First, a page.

The end of the twentieth century marks a critical period for nonprofit organizations. It is not only that they are facing funding shortages. Not having enough money is a chronic problem. … Now, however, growing pressures are compounding the problem created by budget concerns:
• The demand for services is increasing as funds decline. • Funders are no longer willing to allocate funds simply on the basis of showing the need for the services an agency supplies. … The watchwords of the day are accountability, impact, outcome effectiveness, quality service. • Funders are not the only ones using these watchwords. The recipients of services are no longer willing to accept what is provided if they are not satisfied. They, too, are organizing to demand client satisfaction.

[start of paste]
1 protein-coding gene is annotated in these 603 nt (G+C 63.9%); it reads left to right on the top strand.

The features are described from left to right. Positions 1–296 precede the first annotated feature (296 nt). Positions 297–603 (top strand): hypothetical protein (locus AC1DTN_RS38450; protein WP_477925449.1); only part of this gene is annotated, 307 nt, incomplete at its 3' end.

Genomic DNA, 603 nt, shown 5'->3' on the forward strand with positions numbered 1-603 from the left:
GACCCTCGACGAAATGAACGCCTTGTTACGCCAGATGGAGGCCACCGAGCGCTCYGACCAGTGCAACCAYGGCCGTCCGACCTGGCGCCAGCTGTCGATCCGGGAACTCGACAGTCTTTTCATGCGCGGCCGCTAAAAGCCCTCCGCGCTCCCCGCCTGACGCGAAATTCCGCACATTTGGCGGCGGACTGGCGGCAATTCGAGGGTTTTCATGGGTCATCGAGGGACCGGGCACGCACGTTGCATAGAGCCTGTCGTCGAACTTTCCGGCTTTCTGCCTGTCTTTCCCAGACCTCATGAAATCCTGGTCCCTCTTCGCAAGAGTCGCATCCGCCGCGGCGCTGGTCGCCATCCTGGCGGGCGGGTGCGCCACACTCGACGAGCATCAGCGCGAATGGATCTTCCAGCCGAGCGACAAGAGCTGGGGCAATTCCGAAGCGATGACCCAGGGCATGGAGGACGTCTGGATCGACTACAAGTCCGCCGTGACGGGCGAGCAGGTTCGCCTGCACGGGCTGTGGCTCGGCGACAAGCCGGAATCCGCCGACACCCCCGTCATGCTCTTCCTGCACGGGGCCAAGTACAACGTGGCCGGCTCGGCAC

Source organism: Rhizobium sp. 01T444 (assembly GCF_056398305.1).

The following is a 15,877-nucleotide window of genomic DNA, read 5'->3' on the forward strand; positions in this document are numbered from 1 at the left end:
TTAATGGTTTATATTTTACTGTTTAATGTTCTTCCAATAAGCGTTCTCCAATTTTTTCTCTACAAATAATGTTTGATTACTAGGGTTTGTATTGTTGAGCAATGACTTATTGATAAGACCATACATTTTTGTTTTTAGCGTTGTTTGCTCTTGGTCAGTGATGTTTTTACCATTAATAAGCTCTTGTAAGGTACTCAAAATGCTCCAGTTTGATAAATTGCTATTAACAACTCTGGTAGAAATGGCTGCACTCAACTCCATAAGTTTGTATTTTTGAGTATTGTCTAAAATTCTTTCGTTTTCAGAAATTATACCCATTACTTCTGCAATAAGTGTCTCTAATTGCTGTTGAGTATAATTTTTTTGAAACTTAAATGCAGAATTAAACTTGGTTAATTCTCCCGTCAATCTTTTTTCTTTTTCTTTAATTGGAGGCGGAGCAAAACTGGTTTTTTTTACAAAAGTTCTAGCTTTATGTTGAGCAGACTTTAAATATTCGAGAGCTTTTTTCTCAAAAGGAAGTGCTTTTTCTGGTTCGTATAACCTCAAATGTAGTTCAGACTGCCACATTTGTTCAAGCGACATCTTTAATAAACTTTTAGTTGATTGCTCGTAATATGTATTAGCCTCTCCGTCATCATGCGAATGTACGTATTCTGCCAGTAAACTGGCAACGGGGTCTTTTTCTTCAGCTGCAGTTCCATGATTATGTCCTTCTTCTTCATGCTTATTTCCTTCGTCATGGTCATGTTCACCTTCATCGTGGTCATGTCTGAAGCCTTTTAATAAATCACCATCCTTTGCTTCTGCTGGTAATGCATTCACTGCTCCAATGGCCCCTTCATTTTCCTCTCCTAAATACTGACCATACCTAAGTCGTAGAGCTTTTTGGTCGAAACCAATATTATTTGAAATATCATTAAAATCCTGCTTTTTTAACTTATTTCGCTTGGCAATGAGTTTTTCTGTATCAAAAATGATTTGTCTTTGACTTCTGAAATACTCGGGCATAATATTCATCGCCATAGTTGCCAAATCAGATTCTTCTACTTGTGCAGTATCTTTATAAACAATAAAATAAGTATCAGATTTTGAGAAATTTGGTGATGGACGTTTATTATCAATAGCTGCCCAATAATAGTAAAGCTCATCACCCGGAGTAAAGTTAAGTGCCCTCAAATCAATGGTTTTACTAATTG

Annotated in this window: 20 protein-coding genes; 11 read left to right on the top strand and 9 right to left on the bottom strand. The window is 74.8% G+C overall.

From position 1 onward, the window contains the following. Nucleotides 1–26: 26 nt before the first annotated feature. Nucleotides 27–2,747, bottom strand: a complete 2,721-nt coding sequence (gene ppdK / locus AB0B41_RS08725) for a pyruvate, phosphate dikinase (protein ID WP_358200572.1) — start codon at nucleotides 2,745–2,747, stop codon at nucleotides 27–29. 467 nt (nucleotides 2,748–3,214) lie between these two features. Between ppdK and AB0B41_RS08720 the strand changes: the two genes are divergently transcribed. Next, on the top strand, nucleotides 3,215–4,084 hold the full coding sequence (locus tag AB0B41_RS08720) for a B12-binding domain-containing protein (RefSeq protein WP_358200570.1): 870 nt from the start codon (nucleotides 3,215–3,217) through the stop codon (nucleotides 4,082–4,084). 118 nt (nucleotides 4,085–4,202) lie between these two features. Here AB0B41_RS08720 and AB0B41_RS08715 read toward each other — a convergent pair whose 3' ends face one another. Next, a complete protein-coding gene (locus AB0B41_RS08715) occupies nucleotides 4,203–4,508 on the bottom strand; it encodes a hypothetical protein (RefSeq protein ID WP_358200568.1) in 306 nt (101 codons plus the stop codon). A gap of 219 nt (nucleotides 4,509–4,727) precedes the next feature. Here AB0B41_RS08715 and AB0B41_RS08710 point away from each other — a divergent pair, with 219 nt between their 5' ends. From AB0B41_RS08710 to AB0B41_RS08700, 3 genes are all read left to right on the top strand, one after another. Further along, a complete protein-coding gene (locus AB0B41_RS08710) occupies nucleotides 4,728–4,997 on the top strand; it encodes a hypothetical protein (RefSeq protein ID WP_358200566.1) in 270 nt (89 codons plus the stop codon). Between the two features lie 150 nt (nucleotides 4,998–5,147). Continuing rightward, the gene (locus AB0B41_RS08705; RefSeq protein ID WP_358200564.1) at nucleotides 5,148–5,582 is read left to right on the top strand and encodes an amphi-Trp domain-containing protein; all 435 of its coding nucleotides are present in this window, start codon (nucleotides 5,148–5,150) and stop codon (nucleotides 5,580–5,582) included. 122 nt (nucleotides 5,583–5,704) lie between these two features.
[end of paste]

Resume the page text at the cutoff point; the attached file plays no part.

—Murray and Tassie (1994:303)
THE ACCOUNTABILITY of service organizations for evidence of service effectiveness is a recurrent issue in human service programs. Traditionally, a combination of the mission statement for nonprofit service organizations and the legislative mandate for governmental organizations, plus quality assurance control through staff training, professional education, and professional standards of practice (Wells and Brook 1988), have been taken as evidence of the quality, and presumed effectiveness, of the services provided for the service user. However, there are now increasing expectations for information about service outcomes, particularly as the scope of human service programs has increased dramatically together with major expansions of governmental funding for such programs. In nonprofit and quasi-governmental nonprofit organizations, decisions about the design of effectiveness assessments are a critical area of program policy that involves decisions by boards of directors as well as by executive staff members.